White has the first go at implementing his plan. 14.Rfe1 - maybe White is preparing e4 push. Black is not worried about this at the moment because e4 will make d4 weak and isolated. Thus Black moves to champion his plan of Queen's side play and to get White to abandon any of his plans in the center/King's side and react to Black's Queen's side play. Another note is that White spent almost close to 12 minutes on moves 14 and 15th whereby Black only used approx 3 minutes. This gave Black an even more significant advantage on the clock.
A move that more or less achieves equality as it gains more Queen's side space and allows Black's pieces to redeploy more effectively on that side of the board. Black has plans of plonking a Knight on c4, Bb7 and doubling Rooks on the c-file.
Not the best move as it fails to hinder any of Black's Queen's side play which will eventuate quicker than any central operations that White can muster. Recommended is 15.e4 - accepting weak IQP in hopes of drumming up dynamic counterplay chances. 15.e4 dxe4 16.Nxe4 Nxe4 17.Bxe4 Ne7=
An unnecessary move. Black's idea behind this move was to put more pressure on d4 so as to further discourage White from playing e4. Black would have been better served by continuing with Queen's side play of either 15...Rc7 or 15...Na5, e.g. 15...Na5 16.Qc2 Rc7
bit too passive and allows Black to take further control of the initiative. Maybe White could have tried the more active options of 18.b4 - preventing the Na5 and Nc4 manoeuver. Or 18.Rc1 - contesting the c-file.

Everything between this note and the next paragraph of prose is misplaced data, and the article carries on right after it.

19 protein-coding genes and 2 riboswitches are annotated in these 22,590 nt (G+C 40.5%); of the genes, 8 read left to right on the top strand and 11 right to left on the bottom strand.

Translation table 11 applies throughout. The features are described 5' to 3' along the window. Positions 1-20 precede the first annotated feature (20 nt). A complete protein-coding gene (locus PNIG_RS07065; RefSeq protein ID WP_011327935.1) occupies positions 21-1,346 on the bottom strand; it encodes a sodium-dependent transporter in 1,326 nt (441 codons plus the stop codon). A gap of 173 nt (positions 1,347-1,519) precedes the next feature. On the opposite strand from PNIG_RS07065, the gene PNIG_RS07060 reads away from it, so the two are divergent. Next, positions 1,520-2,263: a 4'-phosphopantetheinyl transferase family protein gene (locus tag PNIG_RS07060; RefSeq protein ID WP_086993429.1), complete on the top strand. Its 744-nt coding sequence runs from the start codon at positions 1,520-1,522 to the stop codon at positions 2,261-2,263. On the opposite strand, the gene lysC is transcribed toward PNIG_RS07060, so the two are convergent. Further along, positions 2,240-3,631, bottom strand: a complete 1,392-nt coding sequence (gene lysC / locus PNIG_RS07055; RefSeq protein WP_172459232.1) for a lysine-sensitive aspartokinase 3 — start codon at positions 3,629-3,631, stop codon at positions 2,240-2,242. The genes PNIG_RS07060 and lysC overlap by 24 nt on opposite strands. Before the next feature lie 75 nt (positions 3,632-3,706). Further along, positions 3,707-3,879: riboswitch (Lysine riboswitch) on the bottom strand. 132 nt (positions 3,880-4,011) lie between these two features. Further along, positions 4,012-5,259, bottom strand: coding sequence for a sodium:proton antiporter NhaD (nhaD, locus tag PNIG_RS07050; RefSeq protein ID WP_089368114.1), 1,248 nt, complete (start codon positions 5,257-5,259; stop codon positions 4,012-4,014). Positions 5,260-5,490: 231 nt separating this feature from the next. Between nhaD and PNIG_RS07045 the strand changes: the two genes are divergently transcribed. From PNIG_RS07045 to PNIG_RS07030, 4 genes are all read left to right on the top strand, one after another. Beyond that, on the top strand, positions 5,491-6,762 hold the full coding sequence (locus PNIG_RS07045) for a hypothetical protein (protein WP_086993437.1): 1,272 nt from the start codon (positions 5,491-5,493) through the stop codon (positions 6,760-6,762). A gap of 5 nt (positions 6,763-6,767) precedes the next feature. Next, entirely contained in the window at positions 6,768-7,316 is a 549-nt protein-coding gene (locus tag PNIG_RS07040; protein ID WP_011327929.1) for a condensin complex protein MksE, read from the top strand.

Black's Queen's side pieces are actively developed and primed for action to gain a decisive advantage.
Weakens light squares
This capture aids Black. Allowing Black to free his Queen's Bishop and obtain a Queen's side pawn majority (3v2). It is difficult to reccomend a move for White as Black has a positional advantage and easy plan of action. Maybe White could have tried 22.g4 - aiming for a dynamic Kside attack in attempts of complicating the postion.
Black now begins his plan of converting his Qside majority into a passer, which will be duly supported by all of Black's Qside based pieces.
White has diminished his control of light squares by trading off the Light Bishops. The Black Knight now centralizes with an octopus like influence on White's position.27.Ne2 Ne4
c3 is begging to pushed
Centralizing and preparing to play c3 on the next move.29.Bc1?!
A tough cramped position to play, compunded by time pressure. This move is an error, not only does it remove a defender of the c3 square but prevents the addition of a defender (via Rec1). White needed to have played the move 29. Rec1 - stopping the immediate c3, giving White better defensive chances.
Black misses the immediate killer blow of 29...b3 - whereby White's position just crumbles. This is still winning and in-line with Black's earlier long term plan of creating a Queen's side passed pawn. 29...b3 30.Qd1 Bb4 31.Ra1 c3-+
30...bxc3 is a mistake as White can blockade on c2 and it will require more precise play to convert the win.
Black's Rooks decisively penetrate the position.
One step closer to promotion and providing valuable support to the Rook on c2. Any capture of the Rook will allow the passed pawn to be only one square away from Promotion.
White Resigned. White is cramped and devoid of any good moves to stop Black's multiple threats, the major one being the passed b-pawn.